(Wal-Mart article updated with analyst commentary.)
BENTONVILLE, Ark. (
) -- While
easily topped fourth-quarter expectations, U.S. comparable sales fell for the third quarter in a row and the discounter provided guidance that could fall short of outlooks.
As a result, shares of Wal-Mart are dropping 1.7% to $53.16 in pre-market trading.
During the quarter, Wal-Mart earned $4.63 billion, or $1.21 a share, compared with $3.8 billion, or 96 cents, in the year-ago period.
Excluding items, Wal-Mart actually earned $1.17 a share, easily topping analysts' estimates of $1.12 a share.
Sales grew 4.4% to $113.6 billion, missing Wall Street's forecast of $114.4 billion. And U.S. same-store sales, a key measure of the company's health, fell 1.6%. By division, comparable sales at Wal-Mart stores declined 2% and grew 0.7% at Sam's Club.
This is the first drop in Wal-Mart U.S. same-store sales on record, CFO Thomas Schoewe said in a conference call. It comes as the company rolled down prices and cut inventory over the holiday season.
Schoewe attributed the decline to difficult comparisons from last year, deflation in food and electronics and an impact in Wal-Mart traffic due to store renovations related to its "Project Impact" initiative.
This was the first real look inside Wal-Mart's holiday business, as the discounter no longer reports monthly sales results.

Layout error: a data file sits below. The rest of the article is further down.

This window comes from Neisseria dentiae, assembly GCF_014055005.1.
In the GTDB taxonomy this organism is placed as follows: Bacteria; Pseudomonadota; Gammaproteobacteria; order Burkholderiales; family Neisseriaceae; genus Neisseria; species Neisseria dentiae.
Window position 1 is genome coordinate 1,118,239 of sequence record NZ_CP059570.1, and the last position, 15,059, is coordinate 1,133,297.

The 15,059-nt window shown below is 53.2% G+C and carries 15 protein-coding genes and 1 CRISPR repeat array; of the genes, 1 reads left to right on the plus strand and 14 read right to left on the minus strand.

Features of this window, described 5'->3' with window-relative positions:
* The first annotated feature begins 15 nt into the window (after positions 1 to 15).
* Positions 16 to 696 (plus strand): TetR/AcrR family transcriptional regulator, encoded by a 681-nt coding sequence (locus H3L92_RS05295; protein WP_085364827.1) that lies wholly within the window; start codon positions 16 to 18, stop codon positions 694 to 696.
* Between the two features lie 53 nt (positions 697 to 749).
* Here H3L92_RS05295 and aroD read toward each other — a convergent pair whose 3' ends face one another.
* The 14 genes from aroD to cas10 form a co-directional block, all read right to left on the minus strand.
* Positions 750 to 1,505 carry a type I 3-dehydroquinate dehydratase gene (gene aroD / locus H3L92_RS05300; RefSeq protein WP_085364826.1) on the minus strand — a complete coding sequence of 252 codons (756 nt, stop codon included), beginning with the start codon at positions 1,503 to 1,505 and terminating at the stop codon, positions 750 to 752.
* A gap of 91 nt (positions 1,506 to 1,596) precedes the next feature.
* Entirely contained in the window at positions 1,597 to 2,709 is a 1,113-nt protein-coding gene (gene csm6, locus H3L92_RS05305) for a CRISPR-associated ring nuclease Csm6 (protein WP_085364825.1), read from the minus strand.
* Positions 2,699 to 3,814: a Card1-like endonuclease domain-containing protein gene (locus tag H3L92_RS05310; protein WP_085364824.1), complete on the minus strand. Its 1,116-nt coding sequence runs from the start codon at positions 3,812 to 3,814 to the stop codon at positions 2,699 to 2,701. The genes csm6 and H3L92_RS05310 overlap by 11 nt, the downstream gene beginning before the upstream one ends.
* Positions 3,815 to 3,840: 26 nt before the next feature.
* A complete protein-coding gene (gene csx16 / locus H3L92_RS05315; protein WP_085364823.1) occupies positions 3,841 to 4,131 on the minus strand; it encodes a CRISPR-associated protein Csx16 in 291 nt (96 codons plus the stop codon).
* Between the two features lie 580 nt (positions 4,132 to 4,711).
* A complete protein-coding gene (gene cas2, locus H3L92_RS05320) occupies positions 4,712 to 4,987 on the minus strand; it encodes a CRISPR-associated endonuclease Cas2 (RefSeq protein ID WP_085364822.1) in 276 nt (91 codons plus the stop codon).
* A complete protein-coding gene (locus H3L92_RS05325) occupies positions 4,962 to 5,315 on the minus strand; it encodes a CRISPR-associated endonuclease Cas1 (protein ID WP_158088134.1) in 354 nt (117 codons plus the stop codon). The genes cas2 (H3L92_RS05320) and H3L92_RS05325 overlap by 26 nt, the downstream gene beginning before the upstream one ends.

The fourth-quarter was partially saved by international sales, which rose 19.5% to $29.6 billion.
During the quarter, Wal-Mart continued to cut costs, consolidating some of it sourcing with Chinese exporter Li & Fung and slashing 300 administrative jobs earlier this month at its headquarters.
Looking ahead, Wal-Mart management predicts first-quarter earnings in the range of 81 cents to 85 cents a share, versus analysts' consensus of 85 cents. For the full year, Wal-Mart is calling for earnings between $3.90 and $4 a share.
"U.S. sales will be more challenging in the first quarter, as Wal-Mart U.S. cycles through strong year-over-year comparisons and deflation," CEO Mike Duke said in a statement.
Despite some of the negatives, Wall Street Strategies analyst Brian Sozzi is still bullish on the stock. He says profit metrics were the real takeaways, as adjusted operating income advanced faster than sales at all divisions.
"We believe Wal-Mart is entering the next phase of its transformation, one that will help bring gross margin and operating margin to previously unforeseen levels, as further costs are wrung from an already efficient operating model and international growth ramps," Sozzi wrote.
Sozzi predicts fiscal 2011 earnings will surpass guidance.
-- Reported by Jeanine Poggi in New York.
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